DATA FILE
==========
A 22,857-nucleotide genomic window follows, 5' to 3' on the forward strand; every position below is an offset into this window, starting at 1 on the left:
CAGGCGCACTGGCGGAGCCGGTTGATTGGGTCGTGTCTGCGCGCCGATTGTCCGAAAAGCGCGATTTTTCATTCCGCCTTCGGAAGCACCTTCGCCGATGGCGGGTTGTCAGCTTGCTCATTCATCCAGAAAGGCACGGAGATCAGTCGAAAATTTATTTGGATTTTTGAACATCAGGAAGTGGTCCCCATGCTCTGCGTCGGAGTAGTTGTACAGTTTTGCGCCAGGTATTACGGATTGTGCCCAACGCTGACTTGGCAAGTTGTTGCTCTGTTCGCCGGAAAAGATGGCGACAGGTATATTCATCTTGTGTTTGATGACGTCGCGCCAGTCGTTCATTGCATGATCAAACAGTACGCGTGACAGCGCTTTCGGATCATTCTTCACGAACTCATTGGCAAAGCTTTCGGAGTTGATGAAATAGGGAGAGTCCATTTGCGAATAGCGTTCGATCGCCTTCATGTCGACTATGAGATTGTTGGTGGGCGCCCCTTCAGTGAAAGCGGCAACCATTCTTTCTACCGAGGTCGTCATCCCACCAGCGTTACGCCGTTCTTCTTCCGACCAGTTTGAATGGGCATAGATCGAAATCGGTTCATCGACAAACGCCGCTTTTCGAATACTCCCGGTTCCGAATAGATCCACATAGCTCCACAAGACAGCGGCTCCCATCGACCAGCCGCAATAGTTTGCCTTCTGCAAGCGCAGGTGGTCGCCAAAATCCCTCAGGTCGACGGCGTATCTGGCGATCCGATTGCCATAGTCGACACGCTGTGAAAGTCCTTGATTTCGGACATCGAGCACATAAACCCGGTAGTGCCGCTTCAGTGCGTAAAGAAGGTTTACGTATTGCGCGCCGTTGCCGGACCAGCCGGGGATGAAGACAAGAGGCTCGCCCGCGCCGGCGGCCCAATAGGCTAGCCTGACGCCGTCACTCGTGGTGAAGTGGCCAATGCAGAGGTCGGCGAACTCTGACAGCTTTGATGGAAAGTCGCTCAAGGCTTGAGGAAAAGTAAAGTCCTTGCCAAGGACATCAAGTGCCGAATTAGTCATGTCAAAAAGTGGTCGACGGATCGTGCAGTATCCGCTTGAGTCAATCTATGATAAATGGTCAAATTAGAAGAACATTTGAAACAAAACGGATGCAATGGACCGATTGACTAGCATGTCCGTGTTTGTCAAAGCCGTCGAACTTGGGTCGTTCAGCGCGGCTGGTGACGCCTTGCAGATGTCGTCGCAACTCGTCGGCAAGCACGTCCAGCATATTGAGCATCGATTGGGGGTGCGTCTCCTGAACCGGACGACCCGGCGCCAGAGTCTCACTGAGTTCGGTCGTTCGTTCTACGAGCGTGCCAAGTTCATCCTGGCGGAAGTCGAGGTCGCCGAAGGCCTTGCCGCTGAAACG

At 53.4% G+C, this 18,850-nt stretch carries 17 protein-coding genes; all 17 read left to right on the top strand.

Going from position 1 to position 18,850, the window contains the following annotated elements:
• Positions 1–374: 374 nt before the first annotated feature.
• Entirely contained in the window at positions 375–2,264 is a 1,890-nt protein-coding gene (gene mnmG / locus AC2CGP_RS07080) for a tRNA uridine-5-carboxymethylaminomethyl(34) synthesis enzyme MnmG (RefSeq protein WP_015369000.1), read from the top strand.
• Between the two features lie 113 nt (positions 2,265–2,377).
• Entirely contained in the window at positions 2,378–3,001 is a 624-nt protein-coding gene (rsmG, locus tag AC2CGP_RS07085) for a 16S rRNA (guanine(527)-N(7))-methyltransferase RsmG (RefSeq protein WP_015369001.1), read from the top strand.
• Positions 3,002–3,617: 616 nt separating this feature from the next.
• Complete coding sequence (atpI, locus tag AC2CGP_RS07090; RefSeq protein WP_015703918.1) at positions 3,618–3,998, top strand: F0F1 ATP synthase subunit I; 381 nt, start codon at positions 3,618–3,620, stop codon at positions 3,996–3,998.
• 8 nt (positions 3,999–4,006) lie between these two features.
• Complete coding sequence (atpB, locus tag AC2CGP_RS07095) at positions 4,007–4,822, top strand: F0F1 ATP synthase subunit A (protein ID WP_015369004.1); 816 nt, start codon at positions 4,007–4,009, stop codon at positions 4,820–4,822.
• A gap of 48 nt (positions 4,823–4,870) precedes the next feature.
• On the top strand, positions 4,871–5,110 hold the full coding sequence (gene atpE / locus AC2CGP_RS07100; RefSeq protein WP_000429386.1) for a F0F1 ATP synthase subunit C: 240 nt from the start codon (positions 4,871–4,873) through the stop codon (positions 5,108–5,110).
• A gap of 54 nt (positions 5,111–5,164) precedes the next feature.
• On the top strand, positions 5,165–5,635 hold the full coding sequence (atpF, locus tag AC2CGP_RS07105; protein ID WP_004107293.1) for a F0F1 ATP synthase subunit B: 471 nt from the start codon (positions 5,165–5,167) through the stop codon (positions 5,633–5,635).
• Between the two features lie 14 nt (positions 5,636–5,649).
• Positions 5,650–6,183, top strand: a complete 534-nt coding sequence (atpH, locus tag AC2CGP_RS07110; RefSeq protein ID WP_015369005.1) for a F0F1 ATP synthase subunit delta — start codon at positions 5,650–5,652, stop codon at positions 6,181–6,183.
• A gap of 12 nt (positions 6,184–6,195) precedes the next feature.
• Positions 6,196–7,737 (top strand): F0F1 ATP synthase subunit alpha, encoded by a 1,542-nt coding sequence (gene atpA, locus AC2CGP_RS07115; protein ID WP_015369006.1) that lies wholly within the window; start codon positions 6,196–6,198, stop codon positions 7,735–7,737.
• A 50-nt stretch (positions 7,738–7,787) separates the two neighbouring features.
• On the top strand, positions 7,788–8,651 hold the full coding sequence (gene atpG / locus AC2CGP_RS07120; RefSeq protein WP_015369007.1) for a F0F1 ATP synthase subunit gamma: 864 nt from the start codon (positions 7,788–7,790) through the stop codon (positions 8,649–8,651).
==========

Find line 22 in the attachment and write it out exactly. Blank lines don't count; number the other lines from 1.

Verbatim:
• On the top strand, positions 7,788–8,651 hold the full coding sequence (gene atpG / locus AC2CGP_RS07120; RefSeq protein WP_015369007.1) for a F0F1 ATP synthase subunit gamma: 864 nt from the start codon (positions 7,788–7,790) through the stop codon (positions 8,649–8,651).